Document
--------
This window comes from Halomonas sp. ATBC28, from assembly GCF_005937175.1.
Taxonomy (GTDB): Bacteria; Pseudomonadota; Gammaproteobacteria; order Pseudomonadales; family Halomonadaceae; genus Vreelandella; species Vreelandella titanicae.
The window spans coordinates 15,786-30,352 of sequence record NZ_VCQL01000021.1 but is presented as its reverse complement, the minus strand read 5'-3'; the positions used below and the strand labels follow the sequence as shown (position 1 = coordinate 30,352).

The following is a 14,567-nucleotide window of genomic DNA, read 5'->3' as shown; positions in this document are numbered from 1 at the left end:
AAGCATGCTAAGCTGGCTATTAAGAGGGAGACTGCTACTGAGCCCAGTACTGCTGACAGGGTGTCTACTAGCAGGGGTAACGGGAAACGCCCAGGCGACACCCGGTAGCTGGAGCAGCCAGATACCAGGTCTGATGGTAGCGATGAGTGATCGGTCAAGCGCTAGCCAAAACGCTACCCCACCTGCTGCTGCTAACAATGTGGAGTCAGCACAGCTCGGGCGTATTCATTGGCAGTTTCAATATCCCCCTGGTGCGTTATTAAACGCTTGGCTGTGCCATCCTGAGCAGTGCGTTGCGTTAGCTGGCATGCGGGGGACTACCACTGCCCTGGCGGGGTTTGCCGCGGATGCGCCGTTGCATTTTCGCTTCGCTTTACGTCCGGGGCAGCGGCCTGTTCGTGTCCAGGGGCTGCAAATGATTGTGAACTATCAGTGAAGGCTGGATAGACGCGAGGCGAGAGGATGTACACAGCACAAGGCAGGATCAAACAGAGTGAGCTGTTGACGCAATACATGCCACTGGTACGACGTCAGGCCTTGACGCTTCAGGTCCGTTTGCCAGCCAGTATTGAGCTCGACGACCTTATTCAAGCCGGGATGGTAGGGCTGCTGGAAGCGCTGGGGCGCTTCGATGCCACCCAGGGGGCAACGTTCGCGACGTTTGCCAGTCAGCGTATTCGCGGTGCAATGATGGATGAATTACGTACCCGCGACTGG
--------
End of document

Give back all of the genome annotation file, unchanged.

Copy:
This window comes from Halomonas sp. ATBC28, from assembly GCF_005937175.1.
Taxonomy (GTDB): Bacteria; Pseudomonadota; Gammaproteobacteria; order Pseudomonadales; family Halomonadaceae; genus Vreelandella; species Vreelandella titanicae.
The window spans coordinates 15,786-30,352 of sequence record NZ_VCQL01000021.1 but is presented as its reverse complement, the minus strand read 5'-3'; the positions used below and the strand labels follow the sequence as shown (position 1 = coordinate 30,352).

The following is a 14,567-nucleotide window of genomic DNA, read 5'->3' as shown; positions in this document are numbered from 1 at the left end:
AAGCATGCTAAGCTGGCTATTAAGAGGGAGACTGCTACTGAGCCCAGTACTGCTGACAGGGTGTCTACTAGCAGGGGTAACGGGAAACGCCCAGGCGACACCCGGTAGCTGGAGCAGCCAGATACCAGGTCTGATGGTAGCGATGAGTGATCGGTCAAGCGCTAGCCAAAACGCTACCCCACCTGCTGCTGCTAACAATGTGGAGTCAGCACAGCTCGGGCGTATTCATTGGCAGTTTCAATATCCCCCTGGTGCGTTATTAAACGCTTGGCTGTGCCATCCTGAGCAGTGCGTTGCGTTAGCTGGCATGCGGGGGACTACCACTGCCCTGGCGGGGTTTGCCGCGGATGCGCCGTTGCATTTTCGCTTCGCTTTACGTCCGGGGCAGCGGCCTGTTCGTGTCCAGGGGCTGCAAATGATTGTGAACTATCAGTGAAGGCTGGATAGACGCGAGGCGAGAGGATGTACACAGCACAAGGCAGGATCAAACAGAGTGAGCTGTTGACGCAATACATGCCACTGGTACGACGTCAGGCCTTGACGCTTCAGGTCCGTTTGCCAGCCAGTATTGAGCTCGACGACCTTATTCAAGCCGGGATGGTAGGGCTGCTGGAAGCGCTGGGGCGCTTCGATGCCACCCAGGGGGCAACGTTCGCGACGTTTGCCAGTCAGCGTATTCGCGGTGCAATGATGGATGAATTACGTACCCGCGACTGG